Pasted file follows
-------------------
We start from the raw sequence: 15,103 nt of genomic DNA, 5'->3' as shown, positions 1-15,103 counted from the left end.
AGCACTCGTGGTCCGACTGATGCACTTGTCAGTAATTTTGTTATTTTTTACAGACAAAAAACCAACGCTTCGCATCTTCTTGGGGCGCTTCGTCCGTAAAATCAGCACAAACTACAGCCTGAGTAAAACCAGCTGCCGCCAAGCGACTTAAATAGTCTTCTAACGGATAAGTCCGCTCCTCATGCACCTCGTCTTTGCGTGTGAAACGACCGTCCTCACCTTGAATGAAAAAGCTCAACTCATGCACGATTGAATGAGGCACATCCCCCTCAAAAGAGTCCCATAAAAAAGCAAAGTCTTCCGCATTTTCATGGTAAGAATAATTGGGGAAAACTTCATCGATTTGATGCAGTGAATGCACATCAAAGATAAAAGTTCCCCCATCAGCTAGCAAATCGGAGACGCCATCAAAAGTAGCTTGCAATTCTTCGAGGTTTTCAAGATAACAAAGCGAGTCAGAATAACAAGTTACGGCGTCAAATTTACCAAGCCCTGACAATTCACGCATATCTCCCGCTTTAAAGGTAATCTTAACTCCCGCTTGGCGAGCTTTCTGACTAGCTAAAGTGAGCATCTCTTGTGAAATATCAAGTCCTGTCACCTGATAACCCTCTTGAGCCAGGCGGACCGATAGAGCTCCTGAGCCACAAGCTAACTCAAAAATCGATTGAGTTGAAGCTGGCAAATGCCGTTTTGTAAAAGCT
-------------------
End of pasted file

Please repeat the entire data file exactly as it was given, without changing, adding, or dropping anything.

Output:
We start from the raw sequence: 15,103 nt of genomic DNA, 5'->3' as shown, positions 1-15,103 counted from the left end.
AGCACTCGTGGTCCGACTGATGCACTTGTCAGTAATTTTGTTATTTTTTACAGACAAAAAACCAACGCTTCGCATCTTCTTGGGGCGCTTCGTCCGTAAAATCAGCACAAACTACAGCCTGAGTAAAACCAGCTGCCGCCAAGCGACTTAAATAGTCTTCTAACGGATAAGTCCGCTCCTCATGCACCTCGTCTTTGCGTGTGAAACGACCGTCCTCACCTTGAATGAAAAAGCTCAACTCATGCACGATTGAATGAGGCACATCCCCCTCAAAAGAGTCCCATAAAAAAGCAAAGTCTTCCGCATTTTCATGGTAAGAATAATTGGGGAAAACTTCATCGATTTGATGCAGTGAATGCACATCAAAGATAAAAGTTCCCCCATCAGCTAGCAAATCGGAGACGCCATCAAAAGTAGCTTGCAATTCTTCGAGGTTTTCAAGATAACAAAGCGAGTCAGAATAACAAGTTACGGCGTCAAATTTACCAAGCCCTGACAATTCACGCATATCTCCCGCTTTAAAGGTAATCTTAACTCCCGCTTGGCGAGCTTTCTGACTAGCTAAAGTGAGCATCTCTTGTGAAATATCAAGTCCTGTCACCTGATAACCCTCTTGAGCCAGGCGGACCGATAGAGCTCCTGAGCCACAAGCTAACTCAAAAATCGATTGAGTTGAAGCTGGCAAATGCCGTTTTGTAAAAGCT